Bachelor of Arts
While art depicting bare breasts was nothing new to audiences in the Middle Ages, emerging themes associated with them gained popularity and developed new meanings for them in the fourteenth century. Issues regarding fertility and breastfeeding became pertinent with the arrival of famine and the bubonic plague in Europe and allowed for scenes such as the Maria lactans, or nursing Madonna, to find their place in the canon of devotional themes. The paintings humanized the Virgin through her breasts and some versions of the composition depicted her as a contemporary woman. Once these images were commonly accepted, artists and patrons could begin depicting the breasts of women who were actually their contemporaries. They manipulated breasts to suit the spiritual, psychological, or erotic needs of the viewer so that the breast became a multivalent symbol whose meaning varied depending on the setting in which it was employed.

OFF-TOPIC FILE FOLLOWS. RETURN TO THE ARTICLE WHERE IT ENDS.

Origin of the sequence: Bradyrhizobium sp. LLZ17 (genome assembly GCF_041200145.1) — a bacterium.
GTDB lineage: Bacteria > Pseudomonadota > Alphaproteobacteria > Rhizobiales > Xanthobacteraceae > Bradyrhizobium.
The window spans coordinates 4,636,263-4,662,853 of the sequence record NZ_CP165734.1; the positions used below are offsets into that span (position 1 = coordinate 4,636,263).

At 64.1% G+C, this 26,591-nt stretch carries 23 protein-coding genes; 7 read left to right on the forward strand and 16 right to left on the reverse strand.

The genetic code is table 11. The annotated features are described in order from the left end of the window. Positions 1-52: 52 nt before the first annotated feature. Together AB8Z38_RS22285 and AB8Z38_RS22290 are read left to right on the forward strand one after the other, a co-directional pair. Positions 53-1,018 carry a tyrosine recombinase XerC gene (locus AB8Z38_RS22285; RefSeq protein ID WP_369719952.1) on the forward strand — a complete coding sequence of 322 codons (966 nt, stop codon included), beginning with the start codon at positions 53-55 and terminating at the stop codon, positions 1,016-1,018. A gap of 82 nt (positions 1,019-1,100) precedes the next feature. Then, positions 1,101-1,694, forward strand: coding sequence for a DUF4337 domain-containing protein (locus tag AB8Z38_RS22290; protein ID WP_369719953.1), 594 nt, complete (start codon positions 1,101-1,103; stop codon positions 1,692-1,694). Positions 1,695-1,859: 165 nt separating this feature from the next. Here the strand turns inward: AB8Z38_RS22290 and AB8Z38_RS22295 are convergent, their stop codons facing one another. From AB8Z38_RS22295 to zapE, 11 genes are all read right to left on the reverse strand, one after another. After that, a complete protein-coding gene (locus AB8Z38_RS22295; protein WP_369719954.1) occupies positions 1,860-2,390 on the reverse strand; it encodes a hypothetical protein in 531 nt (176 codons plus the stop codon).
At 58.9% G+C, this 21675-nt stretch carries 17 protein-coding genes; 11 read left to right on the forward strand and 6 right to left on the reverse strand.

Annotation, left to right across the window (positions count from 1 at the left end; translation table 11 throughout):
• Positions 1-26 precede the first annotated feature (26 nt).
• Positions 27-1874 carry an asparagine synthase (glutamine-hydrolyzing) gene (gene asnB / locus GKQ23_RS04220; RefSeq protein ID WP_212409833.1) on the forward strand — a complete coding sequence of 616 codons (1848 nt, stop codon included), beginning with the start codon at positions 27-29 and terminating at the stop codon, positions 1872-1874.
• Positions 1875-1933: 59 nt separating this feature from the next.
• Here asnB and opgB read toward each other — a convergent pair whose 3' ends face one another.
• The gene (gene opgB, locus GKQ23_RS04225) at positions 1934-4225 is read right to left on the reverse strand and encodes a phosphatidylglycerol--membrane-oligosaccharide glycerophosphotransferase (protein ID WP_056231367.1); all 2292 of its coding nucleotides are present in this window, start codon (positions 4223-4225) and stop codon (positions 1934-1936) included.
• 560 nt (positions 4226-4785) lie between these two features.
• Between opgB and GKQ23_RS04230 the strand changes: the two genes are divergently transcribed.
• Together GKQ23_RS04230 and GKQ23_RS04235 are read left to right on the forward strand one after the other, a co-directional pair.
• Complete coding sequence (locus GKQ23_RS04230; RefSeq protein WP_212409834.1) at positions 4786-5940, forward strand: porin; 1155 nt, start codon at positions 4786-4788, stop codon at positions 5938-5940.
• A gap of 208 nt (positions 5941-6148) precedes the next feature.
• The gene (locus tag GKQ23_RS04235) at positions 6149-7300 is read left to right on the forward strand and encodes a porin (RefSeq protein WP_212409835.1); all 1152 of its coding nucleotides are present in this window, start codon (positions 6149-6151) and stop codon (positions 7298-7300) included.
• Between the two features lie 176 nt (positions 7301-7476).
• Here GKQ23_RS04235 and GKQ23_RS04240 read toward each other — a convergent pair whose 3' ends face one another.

Lipsman, Claire, "Milking It: How Breasts Humanized the Divine and Eroticized the Human in Renaissance Art" (2016). Art History Honors Projects. 19.